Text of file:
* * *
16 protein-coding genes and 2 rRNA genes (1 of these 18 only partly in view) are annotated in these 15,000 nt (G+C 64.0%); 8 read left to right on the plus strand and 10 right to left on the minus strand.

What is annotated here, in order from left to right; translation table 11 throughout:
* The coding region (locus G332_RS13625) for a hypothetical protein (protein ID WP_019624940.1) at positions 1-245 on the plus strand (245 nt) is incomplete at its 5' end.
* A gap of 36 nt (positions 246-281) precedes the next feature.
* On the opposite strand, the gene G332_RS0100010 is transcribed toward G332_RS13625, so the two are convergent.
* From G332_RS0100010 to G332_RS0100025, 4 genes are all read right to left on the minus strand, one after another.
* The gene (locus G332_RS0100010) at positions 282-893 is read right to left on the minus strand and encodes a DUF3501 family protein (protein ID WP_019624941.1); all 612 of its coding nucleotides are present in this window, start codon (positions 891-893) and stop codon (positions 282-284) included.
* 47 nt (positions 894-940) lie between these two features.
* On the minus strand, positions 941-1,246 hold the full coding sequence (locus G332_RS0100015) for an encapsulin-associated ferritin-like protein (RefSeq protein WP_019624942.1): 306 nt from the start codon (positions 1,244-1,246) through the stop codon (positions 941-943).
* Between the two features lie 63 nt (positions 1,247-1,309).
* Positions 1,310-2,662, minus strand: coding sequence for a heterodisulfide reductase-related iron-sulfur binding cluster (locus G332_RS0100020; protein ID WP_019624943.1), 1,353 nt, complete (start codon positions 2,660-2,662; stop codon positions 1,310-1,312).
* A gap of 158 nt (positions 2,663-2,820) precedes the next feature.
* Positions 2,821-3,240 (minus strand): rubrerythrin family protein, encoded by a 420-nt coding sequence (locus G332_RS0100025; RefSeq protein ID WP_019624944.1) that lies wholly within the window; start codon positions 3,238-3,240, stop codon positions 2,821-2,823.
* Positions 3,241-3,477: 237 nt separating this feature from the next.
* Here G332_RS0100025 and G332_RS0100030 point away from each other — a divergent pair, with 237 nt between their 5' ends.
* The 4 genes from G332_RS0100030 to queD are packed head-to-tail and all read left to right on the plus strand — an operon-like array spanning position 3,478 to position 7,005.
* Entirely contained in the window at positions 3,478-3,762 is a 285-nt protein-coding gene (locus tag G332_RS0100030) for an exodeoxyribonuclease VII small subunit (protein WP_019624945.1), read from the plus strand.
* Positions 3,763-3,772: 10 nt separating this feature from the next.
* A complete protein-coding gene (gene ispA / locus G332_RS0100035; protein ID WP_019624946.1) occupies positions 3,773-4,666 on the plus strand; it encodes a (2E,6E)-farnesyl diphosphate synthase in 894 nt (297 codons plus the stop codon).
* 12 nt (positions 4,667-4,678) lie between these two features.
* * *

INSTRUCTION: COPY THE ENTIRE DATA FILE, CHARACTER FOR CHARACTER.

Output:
16 protein-coding genes and 2 rRNA genes (1 of these 18 only partly in view) are annotated in these 15,000 nt (G+C 64.0%); 8 read left to right on the plus strand and 10 right to left on the minus strand.

What is annotated here, in order from left to right; translation table 11 throughout:
* The coding region (locus G332_RS13625) for a hypothetical protein (protein ID WP_019624940.1) at positions 1-245 on the plus strand (245 nt) is incomplete at its 5' end.
* A gap of 36 nt (positions 246-281) precedes the next feature.
* On the opposite strand, the gene G332_RS0100010 is transcribed toward G332_RS13625, so the two are convergent.
* From G332_RS0100010 to G332_RS0100025, 4 genes are all read right to left on the minus strand, one after another.
* The gene (locus G332_RS0100010) at positions 282-893 is read right to left on the minus strand and encodes a DUF3501 family protein (protein ID WP_019624941.1); all 612 of its coding nucleotides are present in this window, start codon (positions 891-893) and stop codon (positions 282-284) included.
* 47 nt (positions 894-940) lie between these two features.
* On the minus strand, positions 941-1,246 hold the full coding sequence (locus G332_RS0100015) for an encapsulin-associated ferritin-like protein (RefSeq protein WP_019624942.1): 306 nt from the start codon (positions 1,244-1,246) through the stop codon (positions 941-943).
* Between the two features lie 63 nt (positions 1,247-1,309).
* Positions 1,310-2,662, minus strand: coding sequence for a heterodisulfide reductase-related iron-sulfur binding cluster (locus G332_RS0100020; protein ID WP_019624943.1), 1,353 nt, complete (start codon positions 2,660-2,662; stop codon positions 1,310-1,312).
* A gap of 158 nt (positions 2,663-2,820) precedes the next feature.
* Positions 2,821-3,240 (minus strand): rubrerythrin family protein, encoded by a 420-nt coding sequence (locus G332_RS0100025; RefSeq protein ID WP_019624944.1) that lies wholly within the window; start codon positions 3,238-3,240, stop codon positions 2,821-2,823.
* Positions 3,241-3,477: 237 nt separating this feature from the next.
* Here G332_RS0100025 and G332_RS0100030 point away from each other — a divergent pair, with 237 nt between their 5' ends.
* The 4 genes from G332_RS0100030 to queD are packed head-to-tail and all read left to right on the plus strand — an operon-like array spanning position 3,478 to position 7,005.
* Entirely contained in the window at positions 3,478-3,762 is a 285-nt protein-coding gene (locus tag G332_RS0100030) for an exodeoxyribonuclease VII small subunit (protein WP_019624945.1), read from the plus strand.
* Positions 3,763-3,772: 10 nt separating this feature from the next.
* A complete protein-coding gene (gene ispA / locus G332_RS0100035; protein ID WP_019624946.1) occupies positions 3,773-4,666 on the plus strand; it encodes a (2E,6E)-farnesyl diphosphate synthase in 894 nt (297 codons plus the stop codon).
* 12 nt (positions 4,667-4,678) lie between these two features.